Director of Photography: Joe MacDonald
Special Photographic Effects: Fred Sersen
Film Editor: J. Watson Webb Jr
Art Direction: Lyle Wheeler, Mark-Lee Kirk
Set Decorations: Thomas Little, Walter M. Scott
Costumes Designed by: Kay Nelson
Wardrobe Direction: Charles Le Maire
Make-up Artist: Ben Nye
Music: Alfred Newman
Orchestral Arrangements: Edward Powell
Sound: W.D. Flick, Roger Heman
Sound System: Western Electric
Wirephoto by: Associated Press

Executive Producer: Darryl F. Zanuck
Production Managers: Sam Wurtzel, Raymond Klune
Assistant Directors: Abe Steinberg, Joseph E. Rickards
Script Supervisor: Stanley Scheuer
Camera Operator: Till Gabbani
Grip: Frank Cory Jr
Stills: Jerry Milligan, Paul Russell
Make-up: Dick Smith, Tom Tuttle
Hairstylist: Myrtle Ford
Technical Adviser: James P. McGuire

James Stewart (P. James McNeal)
Richard Conte (Frank Wiecek)
Lee J. Cobb (Brian Kelly)
Helen Walker (Laura McNeal)
Betty Garde (Wanda Skutnik/‘Wanda Siskovich’)
Kasia Orzazewski (Tillie Wiecek)
Joanne De Bergh (Helen Wiecek/‘Helen Rayska’)
Howard Smith (K.L. Palmer)
Moroni Olsen (chairman of parole board)
John McIntire (Sam Faxon)
Paul Harvey (Martin Burns)

Truman Bradley (narrator)
J.M. Kerrigan (Sullivan, the bailiff)
Samuel S. Hinds (Judge Charles Moulton)
George Tyne (Tomek Zaleska)
Richard Bishop (warden)
Otto Waldis (Boris)
Michael Chapin (Frank Jr)
John Bleifer (Jan Gruska)
Addison Richards (John Albertson)
Richard Rober (Larson)
Eddie Dunn (John Bundy, patrolman)
Percy Helton (William Decker, mailman)
Charles Lane (prosecuting attorney)
E.G. Marshall (Rayska)
Norman Mackay, Walter Greaza (detectives)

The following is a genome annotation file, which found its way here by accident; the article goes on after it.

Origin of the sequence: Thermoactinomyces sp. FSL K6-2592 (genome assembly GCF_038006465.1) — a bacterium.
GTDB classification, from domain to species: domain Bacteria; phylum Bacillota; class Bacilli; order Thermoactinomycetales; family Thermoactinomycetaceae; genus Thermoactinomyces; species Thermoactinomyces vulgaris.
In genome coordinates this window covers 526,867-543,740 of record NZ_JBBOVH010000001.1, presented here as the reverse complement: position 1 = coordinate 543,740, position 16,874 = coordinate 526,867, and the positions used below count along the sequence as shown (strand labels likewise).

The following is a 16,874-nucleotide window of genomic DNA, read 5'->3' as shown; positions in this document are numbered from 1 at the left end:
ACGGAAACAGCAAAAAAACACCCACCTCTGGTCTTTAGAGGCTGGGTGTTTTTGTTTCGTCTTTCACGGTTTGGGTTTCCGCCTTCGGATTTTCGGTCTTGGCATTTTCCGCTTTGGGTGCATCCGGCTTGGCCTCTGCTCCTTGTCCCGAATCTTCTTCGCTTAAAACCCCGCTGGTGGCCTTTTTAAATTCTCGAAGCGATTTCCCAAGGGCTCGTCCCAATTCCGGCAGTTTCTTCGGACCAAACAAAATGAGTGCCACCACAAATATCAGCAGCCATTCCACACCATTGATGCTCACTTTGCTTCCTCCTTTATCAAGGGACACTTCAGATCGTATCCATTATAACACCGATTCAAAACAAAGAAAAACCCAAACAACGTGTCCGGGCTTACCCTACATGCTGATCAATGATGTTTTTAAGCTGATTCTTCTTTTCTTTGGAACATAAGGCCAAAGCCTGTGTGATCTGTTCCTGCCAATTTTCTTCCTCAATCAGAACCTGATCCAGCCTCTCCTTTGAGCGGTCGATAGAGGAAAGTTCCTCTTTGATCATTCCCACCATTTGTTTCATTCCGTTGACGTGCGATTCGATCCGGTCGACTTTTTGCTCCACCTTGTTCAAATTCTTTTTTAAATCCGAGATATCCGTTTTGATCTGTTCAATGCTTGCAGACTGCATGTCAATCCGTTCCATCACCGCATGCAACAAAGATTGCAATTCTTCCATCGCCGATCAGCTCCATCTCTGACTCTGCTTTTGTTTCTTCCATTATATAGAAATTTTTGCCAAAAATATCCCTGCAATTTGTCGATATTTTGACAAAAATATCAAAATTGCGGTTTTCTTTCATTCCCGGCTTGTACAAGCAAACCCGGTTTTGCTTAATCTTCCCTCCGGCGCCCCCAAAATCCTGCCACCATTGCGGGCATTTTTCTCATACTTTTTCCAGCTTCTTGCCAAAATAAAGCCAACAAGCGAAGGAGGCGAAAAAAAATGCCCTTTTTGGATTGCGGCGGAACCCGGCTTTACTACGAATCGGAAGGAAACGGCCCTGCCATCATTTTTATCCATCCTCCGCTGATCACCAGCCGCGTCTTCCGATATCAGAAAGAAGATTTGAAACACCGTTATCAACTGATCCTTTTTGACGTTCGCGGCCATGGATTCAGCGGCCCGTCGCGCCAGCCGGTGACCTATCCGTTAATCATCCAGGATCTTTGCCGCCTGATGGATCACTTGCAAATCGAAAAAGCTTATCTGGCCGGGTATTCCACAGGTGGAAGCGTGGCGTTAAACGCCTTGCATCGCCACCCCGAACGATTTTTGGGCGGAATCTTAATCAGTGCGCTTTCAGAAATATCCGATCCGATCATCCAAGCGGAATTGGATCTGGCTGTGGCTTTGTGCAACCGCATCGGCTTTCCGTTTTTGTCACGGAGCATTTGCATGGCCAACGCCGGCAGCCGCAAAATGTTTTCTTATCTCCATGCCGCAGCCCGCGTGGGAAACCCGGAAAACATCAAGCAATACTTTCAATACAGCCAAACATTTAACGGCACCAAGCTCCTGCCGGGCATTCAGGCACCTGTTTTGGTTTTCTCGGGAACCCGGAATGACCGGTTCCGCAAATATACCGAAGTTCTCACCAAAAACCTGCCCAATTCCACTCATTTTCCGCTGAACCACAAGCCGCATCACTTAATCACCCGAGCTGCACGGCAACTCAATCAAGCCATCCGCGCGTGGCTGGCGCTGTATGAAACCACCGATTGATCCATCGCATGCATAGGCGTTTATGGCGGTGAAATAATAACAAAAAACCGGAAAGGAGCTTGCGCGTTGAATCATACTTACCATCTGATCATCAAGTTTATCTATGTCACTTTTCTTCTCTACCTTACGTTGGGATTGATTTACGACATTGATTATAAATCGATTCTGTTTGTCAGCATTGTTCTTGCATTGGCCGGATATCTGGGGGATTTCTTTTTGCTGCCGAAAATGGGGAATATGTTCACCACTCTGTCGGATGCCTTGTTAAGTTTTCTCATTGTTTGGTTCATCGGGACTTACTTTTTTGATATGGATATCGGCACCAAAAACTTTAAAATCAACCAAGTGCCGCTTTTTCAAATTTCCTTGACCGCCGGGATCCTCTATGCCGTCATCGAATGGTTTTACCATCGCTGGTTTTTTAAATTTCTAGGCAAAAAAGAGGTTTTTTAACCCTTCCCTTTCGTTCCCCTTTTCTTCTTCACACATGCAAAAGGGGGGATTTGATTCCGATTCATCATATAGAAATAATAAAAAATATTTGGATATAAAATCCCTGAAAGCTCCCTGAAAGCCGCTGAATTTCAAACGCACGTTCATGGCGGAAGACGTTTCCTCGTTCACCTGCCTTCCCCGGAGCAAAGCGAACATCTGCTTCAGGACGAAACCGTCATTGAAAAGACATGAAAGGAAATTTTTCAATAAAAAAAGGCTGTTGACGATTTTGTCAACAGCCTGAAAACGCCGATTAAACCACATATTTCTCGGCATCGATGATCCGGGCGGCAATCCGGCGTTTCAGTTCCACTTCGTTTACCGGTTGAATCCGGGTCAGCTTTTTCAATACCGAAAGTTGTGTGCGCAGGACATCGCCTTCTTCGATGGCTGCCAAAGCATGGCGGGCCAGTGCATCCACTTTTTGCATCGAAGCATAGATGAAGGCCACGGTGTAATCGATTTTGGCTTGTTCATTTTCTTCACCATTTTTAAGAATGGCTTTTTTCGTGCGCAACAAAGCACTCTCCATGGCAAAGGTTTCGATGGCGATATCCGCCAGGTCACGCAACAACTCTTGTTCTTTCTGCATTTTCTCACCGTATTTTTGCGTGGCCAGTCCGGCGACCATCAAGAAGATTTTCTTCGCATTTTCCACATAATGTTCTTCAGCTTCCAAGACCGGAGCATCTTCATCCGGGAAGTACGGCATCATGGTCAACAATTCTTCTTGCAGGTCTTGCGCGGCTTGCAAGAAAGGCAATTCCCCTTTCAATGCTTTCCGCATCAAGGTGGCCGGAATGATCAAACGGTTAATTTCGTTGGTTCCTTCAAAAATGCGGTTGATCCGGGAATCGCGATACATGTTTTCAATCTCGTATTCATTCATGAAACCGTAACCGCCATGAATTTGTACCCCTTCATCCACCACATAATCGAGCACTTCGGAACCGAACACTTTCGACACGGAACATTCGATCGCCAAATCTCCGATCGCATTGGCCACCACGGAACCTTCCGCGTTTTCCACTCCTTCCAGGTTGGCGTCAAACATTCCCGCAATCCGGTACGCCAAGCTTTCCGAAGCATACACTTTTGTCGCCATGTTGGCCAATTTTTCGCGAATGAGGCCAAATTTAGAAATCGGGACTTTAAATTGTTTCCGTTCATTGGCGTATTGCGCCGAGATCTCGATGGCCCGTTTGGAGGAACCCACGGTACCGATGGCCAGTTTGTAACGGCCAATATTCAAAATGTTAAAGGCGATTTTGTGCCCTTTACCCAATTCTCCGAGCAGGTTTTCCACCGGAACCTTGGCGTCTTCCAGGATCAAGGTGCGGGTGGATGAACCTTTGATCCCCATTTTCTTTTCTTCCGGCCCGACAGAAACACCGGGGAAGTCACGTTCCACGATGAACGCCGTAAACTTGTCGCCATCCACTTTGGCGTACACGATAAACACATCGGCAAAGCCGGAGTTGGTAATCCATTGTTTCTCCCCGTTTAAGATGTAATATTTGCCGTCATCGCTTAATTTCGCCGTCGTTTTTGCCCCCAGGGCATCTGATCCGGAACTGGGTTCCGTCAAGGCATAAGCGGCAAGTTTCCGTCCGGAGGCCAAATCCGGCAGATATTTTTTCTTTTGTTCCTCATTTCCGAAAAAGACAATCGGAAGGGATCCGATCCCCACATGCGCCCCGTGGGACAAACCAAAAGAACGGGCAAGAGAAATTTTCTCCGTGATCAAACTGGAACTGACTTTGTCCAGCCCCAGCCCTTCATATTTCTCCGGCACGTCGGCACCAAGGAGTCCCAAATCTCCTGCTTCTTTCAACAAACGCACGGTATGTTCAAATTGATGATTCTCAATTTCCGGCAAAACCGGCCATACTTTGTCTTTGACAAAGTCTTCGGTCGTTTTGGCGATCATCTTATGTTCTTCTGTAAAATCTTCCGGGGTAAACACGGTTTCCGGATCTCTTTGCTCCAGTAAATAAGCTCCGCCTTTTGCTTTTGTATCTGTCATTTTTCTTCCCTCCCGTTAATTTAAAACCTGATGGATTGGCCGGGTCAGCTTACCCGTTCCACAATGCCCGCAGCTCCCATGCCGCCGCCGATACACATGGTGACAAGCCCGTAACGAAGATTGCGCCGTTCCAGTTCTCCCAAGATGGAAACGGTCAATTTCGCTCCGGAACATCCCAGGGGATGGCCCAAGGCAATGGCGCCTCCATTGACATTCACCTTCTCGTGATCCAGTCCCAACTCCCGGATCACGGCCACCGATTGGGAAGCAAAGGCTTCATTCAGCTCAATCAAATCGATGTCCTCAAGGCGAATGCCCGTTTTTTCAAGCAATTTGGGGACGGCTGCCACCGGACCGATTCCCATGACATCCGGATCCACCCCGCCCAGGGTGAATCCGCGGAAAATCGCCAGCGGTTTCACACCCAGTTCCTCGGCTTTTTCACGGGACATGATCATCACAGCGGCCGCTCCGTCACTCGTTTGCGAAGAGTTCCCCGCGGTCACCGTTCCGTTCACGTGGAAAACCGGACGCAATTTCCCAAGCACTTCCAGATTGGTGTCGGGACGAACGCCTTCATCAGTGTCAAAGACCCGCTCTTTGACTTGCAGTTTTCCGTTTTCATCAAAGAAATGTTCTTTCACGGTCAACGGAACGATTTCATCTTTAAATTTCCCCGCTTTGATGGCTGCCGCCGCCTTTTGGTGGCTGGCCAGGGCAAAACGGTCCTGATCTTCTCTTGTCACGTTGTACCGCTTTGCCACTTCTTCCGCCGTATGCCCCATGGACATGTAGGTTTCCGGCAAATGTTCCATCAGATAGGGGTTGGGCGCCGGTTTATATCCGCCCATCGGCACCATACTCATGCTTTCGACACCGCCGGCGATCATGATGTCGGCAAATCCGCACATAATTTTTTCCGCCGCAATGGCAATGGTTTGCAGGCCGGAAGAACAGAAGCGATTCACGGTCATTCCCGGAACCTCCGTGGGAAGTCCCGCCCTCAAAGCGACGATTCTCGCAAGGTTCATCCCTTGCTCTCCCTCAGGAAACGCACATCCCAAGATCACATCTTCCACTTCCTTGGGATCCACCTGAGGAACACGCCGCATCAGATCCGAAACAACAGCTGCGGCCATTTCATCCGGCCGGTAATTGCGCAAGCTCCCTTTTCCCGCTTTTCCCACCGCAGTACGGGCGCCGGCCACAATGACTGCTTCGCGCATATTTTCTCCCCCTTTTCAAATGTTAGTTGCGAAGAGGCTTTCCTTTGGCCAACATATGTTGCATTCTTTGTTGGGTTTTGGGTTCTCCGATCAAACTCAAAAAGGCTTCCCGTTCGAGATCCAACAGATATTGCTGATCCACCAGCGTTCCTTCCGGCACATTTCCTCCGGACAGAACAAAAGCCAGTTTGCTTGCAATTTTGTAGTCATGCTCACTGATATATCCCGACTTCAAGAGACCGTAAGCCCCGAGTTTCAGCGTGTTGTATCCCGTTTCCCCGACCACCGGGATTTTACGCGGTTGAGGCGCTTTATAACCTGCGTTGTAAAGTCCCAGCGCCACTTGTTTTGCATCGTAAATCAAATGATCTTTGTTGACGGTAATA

William Post Jr (police detective)
George Melford, Charles Miller, Joe Forte, Dick Ryan, George L. Spaulding (parole board members)
Lionel Stander (Corrigan)
Jonathan Hale (Robert Winston)
Lew Eckels, George Cisar, Philip Lord, Duke Watson, George Pembroke (policemen)
Freddie Steele, George Turner (holdup men)
Jane Crowley (Anna Felczak)
Robert Karnes (Spitzer)
Larry Blake, Robert B. Williams, Perry Ivins, Lester Sharpe (technicians)
Helen Foster, Dollie Caillet (secretaries)
Abe Dinovitch, Jack Mannick (Polish men)
Henry Kulky (bartender in Drazynski’s place)
Cy Kendall (bartender in Bill’s place)
Wanda Perry, Ann Staunton (telephone operators)
Rex Downing (copy boy)
Edward Peil Jr, Buck Harrington (bartenders)
Stanley Gordon (prison clerk)
Carl Kroenke (guard)
Leonard Keeler (himself)
Arthur Peterson (Keeler’s assistant)
Bill Vendetta (himself, Chicago Times photographer)
Joe Ploski
Peter Seal

USA 1948
111 mins

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Programme notes and credits compiled by the BFI Documentation Unit
Notes may be edited or abridged